This makes a lot of sense, if your bottom-line goal is getting the call right. And that 100 percent should be the goal.
Now, about the Conforto situation: The three most infuriating words heard on a baseball broadcast are “it’s not reviewable.” Not to go all toddler on you, but … “Why? Why? Why?”
Why isn’t it reviewable? And, “because it’s just not” isn’t an acceptable answer. Is it a concession to the umpires, to allow them to have some control, some final say over what happens on the field?
Sorry, that’s not good enough.
If the goal is to get every call right — and if it’s not, again, what are we even doing? — here’s a list of what should be reviewable:
Replay, as it’s currently set up, allows for the folks in New York to check to see whether a batter is actually hit with a pitch. That’s good. They got it right. Conforto was grazed by the pitch. Well, his elbow armor was grazed.
But replay officials cannot, by rule, judge whether they believe Conforto intentionally leaned into the pitch. That makes zero sense.
Kulpa, as with any home-plate umpire, has to watch for a lot of things, but his priority has to be determining whether a pitch crosses the plate in the strike zone. It’s an incredibly difficult task that takes a lot of focus. Not to mention that the umpire is behind the batter, which might be the worst possible perspective to watch for the ever-so-slight lean of Conforto’s torso, led by his front arm, the one farthest away from the ump.
But looking at the play from a mound-to-plate view, it was clear that not only did Conforto make no attempt to avoid the pitch, but he actually leaned into the pitch.
Everyone watching the live broadcast saw what Conforto did. And everyone who watched even one single replay from that perspective saw Conforto’s lean.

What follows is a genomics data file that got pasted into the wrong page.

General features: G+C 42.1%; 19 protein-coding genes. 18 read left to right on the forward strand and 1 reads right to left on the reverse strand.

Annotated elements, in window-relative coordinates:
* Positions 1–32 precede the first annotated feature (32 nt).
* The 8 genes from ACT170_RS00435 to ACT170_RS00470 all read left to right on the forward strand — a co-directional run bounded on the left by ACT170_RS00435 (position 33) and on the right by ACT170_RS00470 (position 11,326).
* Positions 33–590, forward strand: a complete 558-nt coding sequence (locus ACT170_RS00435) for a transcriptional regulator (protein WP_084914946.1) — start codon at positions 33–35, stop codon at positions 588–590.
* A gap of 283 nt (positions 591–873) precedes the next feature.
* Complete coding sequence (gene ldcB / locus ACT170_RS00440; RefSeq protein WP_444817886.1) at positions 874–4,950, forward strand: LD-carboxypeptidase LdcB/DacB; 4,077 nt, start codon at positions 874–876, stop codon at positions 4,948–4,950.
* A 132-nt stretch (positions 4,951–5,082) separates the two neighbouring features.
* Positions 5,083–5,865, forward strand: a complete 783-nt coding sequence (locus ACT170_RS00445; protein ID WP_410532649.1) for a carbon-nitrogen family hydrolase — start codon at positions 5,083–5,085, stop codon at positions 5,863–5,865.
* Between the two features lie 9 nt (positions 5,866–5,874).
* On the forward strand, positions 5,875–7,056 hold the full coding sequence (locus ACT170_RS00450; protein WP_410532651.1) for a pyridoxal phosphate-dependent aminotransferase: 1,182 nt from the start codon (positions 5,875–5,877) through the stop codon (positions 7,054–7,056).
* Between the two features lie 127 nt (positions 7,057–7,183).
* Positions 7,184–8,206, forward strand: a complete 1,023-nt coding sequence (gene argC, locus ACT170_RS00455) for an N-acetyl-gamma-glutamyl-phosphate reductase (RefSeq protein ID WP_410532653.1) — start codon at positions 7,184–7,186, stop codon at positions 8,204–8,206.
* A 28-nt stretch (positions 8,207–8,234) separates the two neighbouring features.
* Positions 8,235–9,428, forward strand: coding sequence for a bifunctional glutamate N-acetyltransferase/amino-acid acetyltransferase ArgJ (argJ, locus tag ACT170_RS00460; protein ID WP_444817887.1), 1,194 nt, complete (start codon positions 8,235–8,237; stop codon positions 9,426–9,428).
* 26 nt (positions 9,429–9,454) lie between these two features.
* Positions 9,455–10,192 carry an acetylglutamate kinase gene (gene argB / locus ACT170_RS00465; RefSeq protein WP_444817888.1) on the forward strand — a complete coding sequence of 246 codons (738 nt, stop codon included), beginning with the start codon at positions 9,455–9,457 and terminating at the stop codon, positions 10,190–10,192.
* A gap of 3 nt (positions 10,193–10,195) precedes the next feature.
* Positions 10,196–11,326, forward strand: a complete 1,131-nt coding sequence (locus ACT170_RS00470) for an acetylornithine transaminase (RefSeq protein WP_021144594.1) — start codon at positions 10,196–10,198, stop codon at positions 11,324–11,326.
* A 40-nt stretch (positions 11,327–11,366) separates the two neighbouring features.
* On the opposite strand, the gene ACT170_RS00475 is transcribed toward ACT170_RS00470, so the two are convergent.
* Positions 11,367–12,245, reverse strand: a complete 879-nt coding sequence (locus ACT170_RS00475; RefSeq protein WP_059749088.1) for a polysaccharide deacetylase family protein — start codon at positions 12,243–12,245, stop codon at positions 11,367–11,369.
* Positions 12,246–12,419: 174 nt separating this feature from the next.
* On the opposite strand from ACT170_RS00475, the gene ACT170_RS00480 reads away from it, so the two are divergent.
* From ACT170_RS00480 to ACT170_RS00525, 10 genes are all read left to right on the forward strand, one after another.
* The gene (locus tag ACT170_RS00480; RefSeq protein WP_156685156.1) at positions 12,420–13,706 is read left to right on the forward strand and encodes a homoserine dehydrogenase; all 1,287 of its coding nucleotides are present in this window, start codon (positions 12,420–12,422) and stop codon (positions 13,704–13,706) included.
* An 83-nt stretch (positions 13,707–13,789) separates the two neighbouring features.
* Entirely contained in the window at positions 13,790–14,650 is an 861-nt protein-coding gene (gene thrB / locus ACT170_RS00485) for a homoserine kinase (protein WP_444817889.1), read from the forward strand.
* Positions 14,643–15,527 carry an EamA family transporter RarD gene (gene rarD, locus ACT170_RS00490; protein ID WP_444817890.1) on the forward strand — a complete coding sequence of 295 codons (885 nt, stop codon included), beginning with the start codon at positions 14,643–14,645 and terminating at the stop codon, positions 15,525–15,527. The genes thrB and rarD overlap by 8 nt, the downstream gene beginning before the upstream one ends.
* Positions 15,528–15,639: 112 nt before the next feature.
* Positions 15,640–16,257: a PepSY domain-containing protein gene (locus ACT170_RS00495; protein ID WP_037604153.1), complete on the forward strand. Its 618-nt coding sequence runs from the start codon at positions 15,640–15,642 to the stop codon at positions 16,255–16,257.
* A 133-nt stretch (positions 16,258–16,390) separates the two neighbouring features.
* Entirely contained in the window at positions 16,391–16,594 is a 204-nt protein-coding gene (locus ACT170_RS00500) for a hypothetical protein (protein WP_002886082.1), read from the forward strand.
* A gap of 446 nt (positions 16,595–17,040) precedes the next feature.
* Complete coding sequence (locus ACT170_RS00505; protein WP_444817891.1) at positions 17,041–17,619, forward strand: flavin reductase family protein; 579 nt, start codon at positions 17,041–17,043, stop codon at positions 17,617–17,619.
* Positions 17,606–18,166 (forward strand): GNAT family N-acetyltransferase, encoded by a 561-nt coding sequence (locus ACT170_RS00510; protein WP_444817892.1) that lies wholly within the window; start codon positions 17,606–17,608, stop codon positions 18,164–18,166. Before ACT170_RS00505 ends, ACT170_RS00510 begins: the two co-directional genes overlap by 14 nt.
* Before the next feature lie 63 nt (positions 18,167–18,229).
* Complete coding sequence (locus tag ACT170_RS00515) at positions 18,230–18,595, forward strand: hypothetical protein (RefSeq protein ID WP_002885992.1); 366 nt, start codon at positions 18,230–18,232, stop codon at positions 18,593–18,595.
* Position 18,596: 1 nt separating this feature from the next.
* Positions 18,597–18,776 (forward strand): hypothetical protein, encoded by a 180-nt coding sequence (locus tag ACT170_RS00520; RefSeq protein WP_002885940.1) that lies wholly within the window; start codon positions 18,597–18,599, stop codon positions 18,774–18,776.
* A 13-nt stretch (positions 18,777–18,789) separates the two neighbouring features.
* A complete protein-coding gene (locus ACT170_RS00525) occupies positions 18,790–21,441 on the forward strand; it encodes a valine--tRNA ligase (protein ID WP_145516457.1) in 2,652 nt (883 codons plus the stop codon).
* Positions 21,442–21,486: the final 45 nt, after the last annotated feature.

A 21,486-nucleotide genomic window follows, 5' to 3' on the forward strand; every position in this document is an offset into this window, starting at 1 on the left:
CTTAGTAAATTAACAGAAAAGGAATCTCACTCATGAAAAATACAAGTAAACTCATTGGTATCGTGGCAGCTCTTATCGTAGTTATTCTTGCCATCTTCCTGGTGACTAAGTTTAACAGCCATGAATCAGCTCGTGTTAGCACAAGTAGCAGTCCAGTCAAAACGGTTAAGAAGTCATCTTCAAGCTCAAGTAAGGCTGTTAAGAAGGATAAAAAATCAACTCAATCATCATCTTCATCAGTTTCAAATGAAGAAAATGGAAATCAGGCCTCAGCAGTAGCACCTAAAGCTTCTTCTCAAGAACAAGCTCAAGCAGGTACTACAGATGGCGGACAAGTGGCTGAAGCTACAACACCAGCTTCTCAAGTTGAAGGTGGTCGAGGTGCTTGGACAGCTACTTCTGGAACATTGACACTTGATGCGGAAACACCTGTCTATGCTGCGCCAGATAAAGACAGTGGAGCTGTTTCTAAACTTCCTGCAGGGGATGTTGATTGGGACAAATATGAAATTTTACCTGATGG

But it wasn’t reviewable? That’s a joke.
Oh, and here’s the other thing. By rule, any pitch that hits a batter in the strike zone is supposed to be immediately called a dead-ball strike. By rule, it doesn’t even matter if the umpire thinks the batter failed to make an attempt to avoid the pitch, or leaned into the pitch.
Read that again. Here’s umpire Ted Barrett, if you don’t believe me.
Apparently that’s not reviewable, either. Again, even though we all saw the pitch over the plate on replay, and we all saw the little dot in the K-Zone outline.
So Kupla was wrong on two things on that one pitch. First, he should have called the pitch a strike and the play should have been dead. If he thought the pitch was a ball (he would have been wrong), he should have ruled that Conforto made no attempt to avoid the pitch, because he didn’t. It should have been a dead-ball ball.
But he missed both of those calls, and there was no remedy for the Marlins, because the rules say those things are not reviewable. That’s not good enough. The rules need to be changed. The goal has to be “get the call right, no matter what.”
So, yeah. It’s been a bad week for replay in baseball. But an imperfect replay system can be fixed. Two starting points: Make everything reviewable, and let replay officials in New York make calls regardless of the call on the field.
Oh, and while we’re asking for things, how about a little accountability? Kulpa, to his great credit, admitted his mistakes, when asked questions by a pool reporter. But the replay officials in New York need to be held to that same standard, something more than just an emailed statement after the game ends.
It’s a flawed system, but some of the fixes are pretty obvious.